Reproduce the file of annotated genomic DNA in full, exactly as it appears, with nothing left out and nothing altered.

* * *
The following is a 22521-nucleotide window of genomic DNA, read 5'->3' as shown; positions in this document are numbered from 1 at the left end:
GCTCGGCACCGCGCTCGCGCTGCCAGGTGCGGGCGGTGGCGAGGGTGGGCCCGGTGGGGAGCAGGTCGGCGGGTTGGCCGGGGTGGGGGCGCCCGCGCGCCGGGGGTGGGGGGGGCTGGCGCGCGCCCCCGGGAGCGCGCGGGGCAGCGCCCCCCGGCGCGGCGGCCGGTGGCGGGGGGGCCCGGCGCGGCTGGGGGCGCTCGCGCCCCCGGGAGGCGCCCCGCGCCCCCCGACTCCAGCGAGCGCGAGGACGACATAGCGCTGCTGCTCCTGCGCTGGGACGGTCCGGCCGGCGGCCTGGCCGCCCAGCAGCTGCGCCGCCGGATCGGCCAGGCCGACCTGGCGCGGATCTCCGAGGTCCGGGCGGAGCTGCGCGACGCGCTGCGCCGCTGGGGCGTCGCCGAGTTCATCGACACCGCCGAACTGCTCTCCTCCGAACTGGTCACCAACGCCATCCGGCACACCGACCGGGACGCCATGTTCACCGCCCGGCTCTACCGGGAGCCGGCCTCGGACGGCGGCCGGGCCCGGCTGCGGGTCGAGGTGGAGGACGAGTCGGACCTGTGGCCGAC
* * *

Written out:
The following is a 22521-nucleotide window of genomic DNA, read 5'->3' as shown; positions in this document are numbered from 1 at the left end:
GCTCGGCACCGCGCTCGCGCTGCCAGGTGCGGGCGGTGGCGAGGGTGGGCCCGGTGGGGAGCAGGTCGGCGGGTTGGCCGGGGTGGGGGCGCCCGCGCGCCGGGGGTGGGGGGGGCTGGCGCGCGCCCCCGGGAGCGCGCGGGGCAGCGCCCCCCGGCGCGGCGGCCGGTGGCGGGGGGGCCCGGCGCGGCTGGGGGCGCTCGCGCCCCCGGGAGGCGCCCCGCGCCCCCCGACTCCAGCGAGCGCGAGGACGACATAGCGCTGCTGCTCCTGCGCTGGGACGGTCCGGCCGGCGGCCTGGCCGCCCAGCAGCTGCGCCGCCGGATCGGCCAGGCCGACCTGGCGCGGATCTCCGAGGTCCGGGCGGAGCTGCGCGACGCGCTGCGCCGCTGGGGCGTCGCCGAGTTCATCGACACCGCCGAACTGCTCTCCTCCGAACTGGTCACCAACGCCATCCGGCACACCGACCGGGACGCCATGTTCACCGCCCGGCTCTACCGGGAGCCGGCCTCGGACGGCGGCCGGGCCCGGCTGCGGGTCGAGGTGGAGGACGAGTCGGACCTGTGGCCGAC